Wary investors are putting the revamped U.S. Securities and Exchange Commission under a microscope as the Wall Street watchdog launches forward with its case against Goldman Sachs (GS).Wary investors are putting the revamped U.S. Securities and Exchange Commission under a microscope as the Wall Street watchdog launches forward with its case against Goldman Sachs (GS).

Since the beginning of 2009, the SEC has undergone a complete changeover, from on-ground investigators to top directors. It's a different agency from the one that failed to initiate any action in the Bernie Madoff and R. Allen Stanford investment scandals until it was too late for investors.

But will they be able to stand up to financial giant Goldman Sachs?

Duke University law professor James Cox, says so far they've been making all the right moves and the agency has some firepower behind its moxie. The SEC's case calls out Goldman's marketing of a toxic and complex financial product backed by souring mortgage loans.

Revitalized SEC Keeps It Simple

In an emailed statement to DailyFinance on Wednesday, SEC Spokesman John Nester confirmed that much of the investigation has been completed. "Our case is built on a thorough evidentiary record that includes testimony, documents, handwritten notes and emails that will be presented in court at the appropriate time," Nestor said.

Cox, a securities law expert, confirms the SEC has spent time investigating this case and has most of the evidence it needs. "It's a straight-forward case, going after one issue and it seems like the SEC is holding all the cards," he says.

Goldman's responses so far, Cox said, amounts to smoke and mirrors and he's betting that there will be a settlement sooner rather than later.

Goldman Says It Made No Money on Deal

Goldman, which just reported $3.3 billion in quarterly profit, said the SEC's accusations are unfounded and it never made money on the deal in question.

Former SEC investigator Jeff Plotkin said the SEC's Chair Mary Shapiro hired new lawyers who carry real experience in terms of successfully trying financial fraud cases. Plotkin points to the hiring of enforcement chief Robert Khuzami, who has a strong investigative background as a federal prosecutor from the US Attorney's Office for the Southern District of New York. That region includes Wall Street.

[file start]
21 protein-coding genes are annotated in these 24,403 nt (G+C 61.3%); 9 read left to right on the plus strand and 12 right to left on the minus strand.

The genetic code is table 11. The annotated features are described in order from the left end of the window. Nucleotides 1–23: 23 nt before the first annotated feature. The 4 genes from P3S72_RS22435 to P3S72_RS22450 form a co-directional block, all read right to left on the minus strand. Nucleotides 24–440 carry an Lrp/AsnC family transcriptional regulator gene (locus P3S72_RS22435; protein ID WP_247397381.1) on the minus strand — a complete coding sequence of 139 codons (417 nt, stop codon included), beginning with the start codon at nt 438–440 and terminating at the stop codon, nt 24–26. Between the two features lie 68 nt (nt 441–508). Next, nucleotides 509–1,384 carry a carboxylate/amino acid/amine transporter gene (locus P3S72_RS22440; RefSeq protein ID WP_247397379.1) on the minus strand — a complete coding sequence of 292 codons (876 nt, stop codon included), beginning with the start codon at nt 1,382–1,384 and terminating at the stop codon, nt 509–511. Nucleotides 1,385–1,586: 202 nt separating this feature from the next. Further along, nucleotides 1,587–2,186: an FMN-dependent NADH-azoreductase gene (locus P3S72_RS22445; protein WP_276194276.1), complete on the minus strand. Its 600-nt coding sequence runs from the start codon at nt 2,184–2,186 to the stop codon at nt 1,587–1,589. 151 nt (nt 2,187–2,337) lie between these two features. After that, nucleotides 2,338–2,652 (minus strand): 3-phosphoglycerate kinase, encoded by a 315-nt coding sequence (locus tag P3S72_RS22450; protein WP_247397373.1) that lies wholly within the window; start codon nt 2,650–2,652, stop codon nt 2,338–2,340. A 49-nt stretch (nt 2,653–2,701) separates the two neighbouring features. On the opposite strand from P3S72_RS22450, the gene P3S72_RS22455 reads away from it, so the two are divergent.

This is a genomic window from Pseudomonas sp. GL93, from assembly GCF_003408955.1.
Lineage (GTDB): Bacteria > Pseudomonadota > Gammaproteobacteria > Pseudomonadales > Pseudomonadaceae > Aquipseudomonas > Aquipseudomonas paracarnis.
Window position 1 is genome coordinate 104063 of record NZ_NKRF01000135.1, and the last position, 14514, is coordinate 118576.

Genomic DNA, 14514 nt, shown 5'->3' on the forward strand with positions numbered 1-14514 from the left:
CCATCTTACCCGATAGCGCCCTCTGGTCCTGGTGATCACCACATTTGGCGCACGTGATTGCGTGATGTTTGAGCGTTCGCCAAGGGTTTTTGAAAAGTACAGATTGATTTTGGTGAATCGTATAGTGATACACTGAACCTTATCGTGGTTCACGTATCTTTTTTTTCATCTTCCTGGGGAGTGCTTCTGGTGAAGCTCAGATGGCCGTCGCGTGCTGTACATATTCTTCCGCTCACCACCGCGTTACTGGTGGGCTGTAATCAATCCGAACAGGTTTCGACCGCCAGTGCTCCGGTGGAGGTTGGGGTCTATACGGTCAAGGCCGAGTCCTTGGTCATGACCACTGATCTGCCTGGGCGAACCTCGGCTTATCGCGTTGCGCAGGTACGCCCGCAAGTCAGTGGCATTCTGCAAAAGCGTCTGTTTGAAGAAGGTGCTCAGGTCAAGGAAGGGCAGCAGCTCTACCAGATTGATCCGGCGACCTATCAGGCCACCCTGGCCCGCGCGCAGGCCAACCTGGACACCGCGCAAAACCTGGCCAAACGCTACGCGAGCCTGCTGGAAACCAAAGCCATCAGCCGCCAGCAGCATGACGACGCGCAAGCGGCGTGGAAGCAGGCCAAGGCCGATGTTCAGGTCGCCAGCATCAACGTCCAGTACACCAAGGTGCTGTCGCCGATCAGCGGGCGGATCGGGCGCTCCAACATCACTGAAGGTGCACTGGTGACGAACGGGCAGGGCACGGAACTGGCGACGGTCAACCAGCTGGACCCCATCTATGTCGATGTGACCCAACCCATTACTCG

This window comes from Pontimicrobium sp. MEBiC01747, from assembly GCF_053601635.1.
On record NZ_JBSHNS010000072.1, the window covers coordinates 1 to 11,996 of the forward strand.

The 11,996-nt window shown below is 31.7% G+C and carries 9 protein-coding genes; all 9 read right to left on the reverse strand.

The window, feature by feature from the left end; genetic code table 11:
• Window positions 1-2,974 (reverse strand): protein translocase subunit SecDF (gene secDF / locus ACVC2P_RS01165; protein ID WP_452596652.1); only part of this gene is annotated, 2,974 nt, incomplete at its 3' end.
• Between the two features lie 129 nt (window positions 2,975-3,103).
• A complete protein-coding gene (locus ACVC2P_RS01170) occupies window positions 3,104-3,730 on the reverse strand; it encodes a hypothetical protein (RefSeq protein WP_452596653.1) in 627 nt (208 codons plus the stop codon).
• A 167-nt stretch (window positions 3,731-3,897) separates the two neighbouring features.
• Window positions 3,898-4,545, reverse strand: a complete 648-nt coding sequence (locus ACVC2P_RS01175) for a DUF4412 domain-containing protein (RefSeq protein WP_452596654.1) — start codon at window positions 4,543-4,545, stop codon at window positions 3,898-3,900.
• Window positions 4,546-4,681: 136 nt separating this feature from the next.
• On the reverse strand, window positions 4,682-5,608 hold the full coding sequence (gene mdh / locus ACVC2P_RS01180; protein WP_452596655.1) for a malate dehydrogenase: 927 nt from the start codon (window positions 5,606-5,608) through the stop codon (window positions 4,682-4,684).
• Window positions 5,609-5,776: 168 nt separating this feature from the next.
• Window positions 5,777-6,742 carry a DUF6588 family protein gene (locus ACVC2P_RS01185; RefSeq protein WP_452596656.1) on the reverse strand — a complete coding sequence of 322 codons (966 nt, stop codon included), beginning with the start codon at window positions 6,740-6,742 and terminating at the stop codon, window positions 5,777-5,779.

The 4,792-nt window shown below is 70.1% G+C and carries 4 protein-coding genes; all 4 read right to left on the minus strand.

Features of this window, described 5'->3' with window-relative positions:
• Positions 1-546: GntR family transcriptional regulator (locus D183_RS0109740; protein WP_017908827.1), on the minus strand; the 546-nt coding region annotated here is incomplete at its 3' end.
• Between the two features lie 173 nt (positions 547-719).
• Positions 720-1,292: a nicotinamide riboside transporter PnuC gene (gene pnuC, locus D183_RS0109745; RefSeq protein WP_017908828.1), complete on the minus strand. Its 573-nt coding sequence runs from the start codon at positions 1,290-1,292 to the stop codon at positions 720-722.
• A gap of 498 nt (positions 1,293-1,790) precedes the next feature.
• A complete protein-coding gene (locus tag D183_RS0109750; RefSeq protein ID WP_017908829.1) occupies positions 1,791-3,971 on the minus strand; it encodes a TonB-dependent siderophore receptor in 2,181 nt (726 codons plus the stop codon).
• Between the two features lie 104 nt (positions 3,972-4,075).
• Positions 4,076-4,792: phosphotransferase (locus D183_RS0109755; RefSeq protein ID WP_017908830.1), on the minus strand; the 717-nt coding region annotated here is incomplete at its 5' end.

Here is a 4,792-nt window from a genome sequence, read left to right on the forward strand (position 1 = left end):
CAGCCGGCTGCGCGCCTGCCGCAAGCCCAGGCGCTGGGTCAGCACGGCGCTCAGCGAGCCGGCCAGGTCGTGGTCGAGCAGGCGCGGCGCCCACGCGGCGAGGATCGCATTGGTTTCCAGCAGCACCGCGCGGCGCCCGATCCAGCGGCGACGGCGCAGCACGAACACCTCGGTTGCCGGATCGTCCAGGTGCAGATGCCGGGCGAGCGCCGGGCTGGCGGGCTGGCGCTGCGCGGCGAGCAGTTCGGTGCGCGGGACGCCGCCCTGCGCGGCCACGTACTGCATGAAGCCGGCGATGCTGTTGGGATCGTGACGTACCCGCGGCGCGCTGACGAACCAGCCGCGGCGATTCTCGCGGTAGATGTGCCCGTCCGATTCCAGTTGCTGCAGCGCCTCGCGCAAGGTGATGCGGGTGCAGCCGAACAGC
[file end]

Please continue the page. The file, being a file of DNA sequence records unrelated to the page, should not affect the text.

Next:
His experience hits all the high points when it comes to fighting corporate fraud -- racketeering, Ponzi and securities fraud.

SEC Enforcement Chief a Bulldog

Khuzami is already credited with restructuring the SEC and recruiting investigative talent. He's done away with the red tape and set policies in place to quickly follow up on tips by whistleblowers. Khuzami's investigators also have the power to issue subpoenas without first getting the signatures of the SEC commissioners.

In the April 16 statement announcing the case against Goldman, Khuzami was direct, and unlike past SEC releases, he spent more time talking about the case and evidence rather than the good work by the agency.

"The product was new and complex but the deception and conflicts are old and simple," said Khuzami, who holds the title of SEC director of the division of enforcement. "Goldman wrongly permitted a client that was betting against the mortgage market to heavily influence which mortgage securities to include in an investment portfolio, while telling other investors that the securities were selected by an independent, objective third party."

SEC Still Has to Overcome History

For the case to have a favorable outcome, experts say the independent federal agency needs to get a quick settlement and sanctions against those involved in the alleged fraud. The longer the case drags on, the more wary investors become. The worst case scenario would be a trial and subsequent appeals.

Plotkin, an attorney with Day Pitney, said although everything seems to be in place for this case, there are still questions about whether the SEC is up to the task. He was an SEC investigator in the late 1980s and worked on a host of cases that grew out of the last recession, such as Salomon Brothers and the notorious boiler room penny-stock scandals.

"You have to remember that the SEC is like a huge cruise ship," Plotkin says. "It takes a while for it to turnaround. Now at least they are trying to get it headed in the right direction."

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